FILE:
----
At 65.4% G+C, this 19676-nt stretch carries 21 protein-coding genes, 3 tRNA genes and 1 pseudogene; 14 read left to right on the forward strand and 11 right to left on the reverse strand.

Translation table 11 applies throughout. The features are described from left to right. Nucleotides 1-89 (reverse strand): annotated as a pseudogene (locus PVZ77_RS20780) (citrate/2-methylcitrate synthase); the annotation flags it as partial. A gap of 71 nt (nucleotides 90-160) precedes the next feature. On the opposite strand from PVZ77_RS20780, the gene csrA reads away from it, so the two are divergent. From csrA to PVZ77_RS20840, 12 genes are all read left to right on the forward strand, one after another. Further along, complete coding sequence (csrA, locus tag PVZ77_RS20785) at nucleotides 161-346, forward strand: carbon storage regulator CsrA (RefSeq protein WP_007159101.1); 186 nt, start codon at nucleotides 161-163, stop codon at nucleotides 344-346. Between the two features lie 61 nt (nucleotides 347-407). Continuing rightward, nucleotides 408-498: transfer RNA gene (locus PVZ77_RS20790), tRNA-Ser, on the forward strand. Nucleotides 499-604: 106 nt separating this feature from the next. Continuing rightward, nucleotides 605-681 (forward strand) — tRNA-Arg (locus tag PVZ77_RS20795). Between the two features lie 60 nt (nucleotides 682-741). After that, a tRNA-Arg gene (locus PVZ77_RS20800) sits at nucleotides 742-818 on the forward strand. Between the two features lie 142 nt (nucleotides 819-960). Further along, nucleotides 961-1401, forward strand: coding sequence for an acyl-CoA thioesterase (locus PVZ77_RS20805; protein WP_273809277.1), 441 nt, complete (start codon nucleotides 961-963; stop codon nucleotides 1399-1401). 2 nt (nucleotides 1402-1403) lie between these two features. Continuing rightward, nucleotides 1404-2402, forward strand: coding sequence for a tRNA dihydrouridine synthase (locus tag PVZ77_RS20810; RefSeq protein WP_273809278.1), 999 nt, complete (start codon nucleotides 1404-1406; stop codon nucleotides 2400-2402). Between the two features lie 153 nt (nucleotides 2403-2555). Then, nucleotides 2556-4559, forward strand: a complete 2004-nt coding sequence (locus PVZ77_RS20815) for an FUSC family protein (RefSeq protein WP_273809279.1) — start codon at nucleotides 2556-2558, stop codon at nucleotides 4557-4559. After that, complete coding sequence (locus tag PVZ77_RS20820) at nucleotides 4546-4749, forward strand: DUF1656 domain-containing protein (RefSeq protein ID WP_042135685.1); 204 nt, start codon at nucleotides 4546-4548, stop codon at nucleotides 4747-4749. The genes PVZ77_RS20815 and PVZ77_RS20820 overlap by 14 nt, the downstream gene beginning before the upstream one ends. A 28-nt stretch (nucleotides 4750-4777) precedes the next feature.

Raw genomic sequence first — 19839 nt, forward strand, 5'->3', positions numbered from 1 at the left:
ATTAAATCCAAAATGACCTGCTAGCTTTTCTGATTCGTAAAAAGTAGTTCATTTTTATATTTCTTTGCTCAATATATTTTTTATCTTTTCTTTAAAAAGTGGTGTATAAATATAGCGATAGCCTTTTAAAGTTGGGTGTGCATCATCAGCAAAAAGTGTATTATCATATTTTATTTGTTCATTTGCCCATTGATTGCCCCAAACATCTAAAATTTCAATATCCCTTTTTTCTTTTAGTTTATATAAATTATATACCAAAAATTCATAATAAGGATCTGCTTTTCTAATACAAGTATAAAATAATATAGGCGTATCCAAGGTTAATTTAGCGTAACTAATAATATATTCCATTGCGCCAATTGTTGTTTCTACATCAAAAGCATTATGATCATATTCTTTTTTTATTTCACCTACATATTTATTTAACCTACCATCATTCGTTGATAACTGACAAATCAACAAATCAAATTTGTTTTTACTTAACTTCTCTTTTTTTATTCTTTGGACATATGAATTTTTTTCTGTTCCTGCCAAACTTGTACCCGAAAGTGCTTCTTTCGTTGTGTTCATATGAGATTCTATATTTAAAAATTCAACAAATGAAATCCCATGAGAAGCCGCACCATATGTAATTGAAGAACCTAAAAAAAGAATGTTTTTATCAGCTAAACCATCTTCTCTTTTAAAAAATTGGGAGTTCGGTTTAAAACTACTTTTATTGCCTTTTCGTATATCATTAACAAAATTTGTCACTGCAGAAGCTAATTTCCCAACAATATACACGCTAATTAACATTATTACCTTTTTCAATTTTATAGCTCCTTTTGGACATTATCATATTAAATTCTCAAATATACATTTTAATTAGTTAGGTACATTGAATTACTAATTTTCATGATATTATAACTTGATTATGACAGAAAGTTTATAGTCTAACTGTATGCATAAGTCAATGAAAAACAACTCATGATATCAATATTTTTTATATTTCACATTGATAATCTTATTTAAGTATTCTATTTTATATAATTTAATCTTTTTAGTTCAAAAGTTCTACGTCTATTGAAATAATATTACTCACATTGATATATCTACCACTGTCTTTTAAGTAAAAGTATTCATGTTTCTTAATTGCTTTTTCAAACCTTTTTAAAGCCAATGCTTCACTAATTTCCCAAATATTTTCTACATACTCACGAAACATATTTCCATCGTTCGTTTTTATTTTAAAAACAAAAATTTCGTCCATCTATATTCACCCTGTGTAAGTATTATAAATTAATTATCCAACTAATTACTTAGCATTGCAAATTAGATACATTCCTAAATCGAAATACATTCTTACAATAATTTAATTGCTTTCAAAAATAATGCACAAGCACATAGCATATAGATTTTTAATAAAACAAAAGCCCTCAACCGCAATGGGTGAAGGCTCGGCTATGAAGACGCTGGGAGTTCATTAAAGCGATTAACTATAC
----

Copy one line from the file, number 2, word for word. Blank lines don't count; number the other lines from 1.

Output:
Translation table 11 applies throughout. The features are described from left to right. Nucleotides 1-89 (reverse strand): annotated as a pseudogene (locus PVZ77_RS20780) (citrate/2-methylcitrate synthase); the annotation flags it as partial. A gap of 71 nt (nucleotides 90-160) precedes the next feature. On the opposite strand from PVZ77_RS20780, the gene csrA reads away from it, so the two are divergent. From csrA to PVZ77_RS20840, 12 genes are all read left to right on the forward strand, one after another. Further along, complete coding sequence (csrA, locus tag PVZ77_RS20785) at nucleotides 161-346, forward strand: carbon storage regulator CsrA (RefSeq protein WP_007159101.1); 186 nt, start codon at nucleotides 161-163, stop codon at nucleotides 344-346. Between the two features lie 61 nt (nucleotides 347-407). Continuing rightward, nucleotides 408-498: transfer RNA gene (locus PVZ77_RS20790), tRNA-Ser, on the forward strand. Nucleotides 499-604: 106 nt separating this feature from the next. Continuing rightward, nucleotides 605-681 (forward strand) — tRNA-Arg (locus tag PVZ77_RS20795). Between the two features lie 60 nt (nucleotides 682-741). After that, a tRNA-Arg gene (locus PVZ77_RS20800) sits at nucleotides 742-818 on the forward strand. Between the two features lie 142 nt (nucleotides 819-960). Further along, nucleotides 961-1401, forward strand: coding sequence for an acyl-CoA thioesterase (locus PVZ77_RS20805; protein WP_273809277.1), 441 nt, complete (start codon nucleotides 961-963; stop codon nucleotides 1399-1401). 2 nt (nucleotides 1402-1403) lie between these two features. Continuing rightward, nucleotides 1404-2402, forward strand: coding sequence for a tRNA dihydrouridine synthase (locus tag PVZ77_RS20810; RefSeq protein WP_273809278.1), 999 nt, complete (start codon nucleotides 1404-1406; stop codon nucleotides 2400-2402). Between the two features lie 153 nt (nucleotides 2403-2555). Then, nucleotides 2556-4559, forward strand: a complete 2004-nt coding sequence (locus PVZ77_RS20815) for an FUSC family protein (RefSeq protein WP_273809279.1) — start codon at nucleotides 2556-2558, stop codon at nucleotides 4557-4559. After that, complete coding sequence (locus tag PVZ77_RS20820) at nucleotides 4546-4749, forward strand: DUF1656 domain-containing protein (RefSeq protein ID WP_042135685.1); 204 nt, start codon at nucleotides 4546-4548, stop codon at nucleotides 4747-4749. The genes PVZ77_RS20815 and PVZ77_RS20820 overlap by 14 nt, the downstream gene beginning before the upstream one ends. A 28-nt stretch (nucleotides 4750-4777) precedes the next feature.